This course is an introduction to the study of the use of language within its social context with an emphasis upon application to teaching practices. Topics include children’s language acquisition, sociolinguistics, classroom discourse in US and international settings, and communication strategies. The class will be conducted as a seminar/workshop in which students discuss and critique readings, analyze data, and write scholarly papers. Class discussions will focus on the content of the reading as well as analyses of videotape, audiotape, and transcript data. Participants will also contribute data segments through presentations during the last two weeks of classes. Students will choose a topic related to language and schooling to explore in depth and produce a scholarly paper.
Gee, J. P. (1999). An introduction to discourse analysis: Theory and method. London: Routledge.
Cazden. C. (2001). Classroom discourse: the language of teaching and learning (2nd ed.) Portsmouth, NH: Heinemann.
Tannen, D. (1989). Talking voices: repetition, dialogue, and imagery in conversational discourse. London: Cambridge University Press.
Fairclough, N. (1995). Critical discourse analysis. Essex, England: Longman.
Packet of articles
- Critical Review of Article related to course topics and presentation to class.
- Scholarly Paper consisting of literature review, research proposal, or research study of topic related to linguistic and the school curriculum.
- Class Presentation of scholarly paper.
C & I 590 QLR
Mark Dressman (email@example.com)
Mondays, 4-6:50, EDU 140A
This course will focus on the analysis of data and writing of qualitative/ethnographic research in educational, and in particular, literacy contexts. Topics will include:
The history and development of multiple approaches to qualitative writing over the last 20 years;
- approaches to the analysis and interpretation of multiple forms of data (interviews, participant observation and field notes, think-aloud protocols, and artifacts);
- different types of qualitative narrative (realist, autoethnographic [including action research], confessional, impressionist) and their rhetorical implications;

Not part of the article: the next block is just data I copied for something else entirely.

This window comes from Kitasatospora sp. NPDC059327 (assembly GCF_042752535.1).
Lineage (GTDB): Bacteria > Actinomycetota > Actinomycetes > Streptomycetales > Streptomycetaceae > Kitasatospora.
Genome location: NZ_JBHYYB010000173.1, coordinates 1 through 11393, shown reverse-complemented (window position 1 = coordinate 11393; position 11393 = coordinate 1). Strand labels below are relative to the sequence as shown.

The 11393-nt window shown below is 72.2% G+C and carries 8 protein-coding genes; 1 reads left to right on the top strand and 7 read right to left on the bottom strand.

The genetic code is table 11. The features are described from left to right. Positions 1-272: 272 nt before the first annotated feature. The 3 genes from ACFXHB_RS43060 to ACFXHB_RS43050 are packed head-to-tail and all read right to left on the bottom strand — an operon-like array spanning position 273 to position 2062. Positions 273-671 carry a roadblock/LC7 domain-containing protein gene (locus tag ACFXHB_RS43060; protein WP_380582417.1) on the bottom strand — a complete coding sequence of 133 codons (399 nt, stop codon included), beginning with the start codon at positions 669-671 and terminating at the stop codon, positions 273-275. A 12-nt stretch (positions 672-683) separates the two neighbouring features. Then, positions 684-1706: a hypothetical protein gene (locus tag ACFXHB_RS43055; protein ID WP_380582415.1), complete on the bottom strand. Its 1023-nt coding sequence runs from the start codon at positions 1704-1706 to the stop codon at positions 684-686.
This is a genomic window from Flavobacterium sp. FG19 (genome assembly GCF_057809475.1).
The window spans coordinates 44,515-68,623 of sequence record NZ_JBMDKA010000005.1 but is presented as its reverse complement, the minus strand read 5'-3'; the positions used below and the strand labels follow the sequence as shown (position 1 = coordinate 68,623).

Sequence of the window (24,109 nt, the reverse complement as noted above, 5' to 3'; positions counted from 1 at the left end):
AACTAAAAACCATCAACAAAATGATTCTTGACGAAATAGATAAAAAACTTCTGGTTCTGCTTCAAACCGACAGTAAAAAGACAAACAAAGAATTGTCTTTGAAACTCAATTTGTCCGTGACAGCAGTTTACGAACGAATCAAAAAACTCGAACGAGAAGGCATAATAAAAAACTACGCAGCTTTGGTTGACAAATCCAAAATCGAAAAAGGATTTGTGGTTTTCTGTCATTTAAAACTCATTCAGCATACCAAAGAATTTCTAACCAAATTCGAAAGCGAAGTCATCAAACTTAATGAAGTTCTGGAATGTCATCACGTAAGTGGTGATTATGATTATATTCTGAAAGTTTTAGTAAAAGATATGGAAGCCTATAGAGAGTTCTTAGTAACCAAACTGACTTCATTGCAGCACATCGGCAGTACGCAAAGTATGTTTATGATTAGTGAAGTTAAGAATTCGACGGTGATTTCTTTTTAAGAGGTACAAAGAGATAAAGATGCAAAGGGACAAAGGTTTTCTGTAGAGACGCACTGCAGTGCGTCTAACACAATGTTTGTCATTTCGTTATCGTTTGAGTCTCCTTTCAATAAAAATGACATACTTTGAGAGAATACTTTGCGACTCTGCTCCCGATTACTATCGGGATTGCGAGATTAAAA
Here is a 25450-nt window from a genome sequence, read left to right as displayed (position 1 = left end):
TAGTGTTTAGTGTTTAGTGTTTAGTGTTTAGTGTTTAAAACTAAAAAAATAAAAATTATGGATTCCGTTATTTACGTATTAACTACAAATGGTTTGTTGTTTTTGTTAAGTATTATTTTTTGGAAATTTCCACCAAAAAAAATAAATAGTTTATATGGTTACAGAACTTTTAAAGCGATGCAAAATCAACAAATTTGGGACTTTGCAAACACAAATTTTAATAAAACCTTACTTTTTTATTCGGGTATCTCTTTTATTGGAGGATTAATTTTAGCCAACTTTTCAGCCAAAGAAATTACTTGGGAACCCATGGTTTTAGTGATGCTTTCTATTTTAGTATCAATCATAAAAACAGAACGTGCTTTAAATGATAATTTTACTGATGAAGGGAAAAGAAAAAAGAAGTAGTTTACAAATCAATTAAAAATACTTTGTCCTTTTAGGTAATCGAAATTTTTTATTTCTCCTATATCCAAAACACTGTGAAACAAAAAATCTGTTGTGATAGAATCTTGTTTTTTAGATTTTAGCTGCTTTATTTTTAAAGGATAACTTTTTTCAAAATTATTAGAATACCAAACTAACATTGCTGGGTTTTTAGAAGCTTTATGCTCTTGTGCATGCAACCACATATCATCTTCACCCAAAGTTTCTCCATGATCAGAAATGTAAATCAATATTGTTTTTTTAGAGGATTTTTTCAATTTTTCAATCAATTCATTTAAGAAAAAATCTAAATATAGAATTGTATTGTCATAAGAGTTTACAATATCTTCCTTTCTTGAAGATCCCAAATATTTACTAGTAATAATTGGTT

- the use of social theory as a framing device;
- the process of writing for publication in peer-reviewed journals
The course is designed to provide both a theoretical and practical background in qualitative analysis and writing for graduate researchers in language and literacy studies and across a broad range of educational contexts. The first half of the course will focus on reading and discussion of methodological texts and research studies, while the second half of the course is designed as a writers workshop in which students will apply methods and theory from the first half to the writing up of original research. Assignments will include weekly readings, three short writing assignments, and a more substantial writing project, to be arranged between individual students and the instructor.
Kamberelis, G., & Dimitriadis, G. (2005). Qualitative inquiry: Approaches to language and literacy research. New York: NCRLL and Teachers College Press.
Goodall, H. L. (2000). Writing the new ethnography. Lanham, MD: Alta Mira Press.
Atkinson, P., Coffey, A., & Delamont, S. (2003). Key themes in qualitative research: Continuities and change. Lanham, MD: Alta Mira Press.
Qualitative research articles, to be made available online.
ARTS 440: Image Studio
Focuses on creative problem solving using new media (primarily web) in the image-making process.
section M7 — 7pm-9:40 M/W
section T9 — 9am-11:40 Tu/Th
ARTS 441: Multimedia Studio - interactivity
Introduce and explore the structure, language, and programming aspects of time-based media in the art making process.
section M1 — 1pm-3:40 Tu/Th
ARTS 442: Moving Image I
Explores the potential of time-based media for creative expression and communications withing the context of visual art and design.
section M9 — 9am-11:40 M/W
section T4 — 4pm-6:40 Tu/Th
ARTS 444: Experimental Web Studio
Explores advanced concepts and techniques for using the World Wide Web as a medium of creative expression and communication within the context of visual art.
section T9 — 9am-11:40 Tu/Th
section T1 — 1pm-3:40 Tu/Th
ARTS 591: Writing with Video (for graduate students)
Writing with Video engages students in a comprehensive exploration of video as a rhetorical narrative medium, with emphasis on the actual production of video work.
Students who successfully complete ARTS 591 will be eligible to apply for an Assistantship as an ART 250 instructor.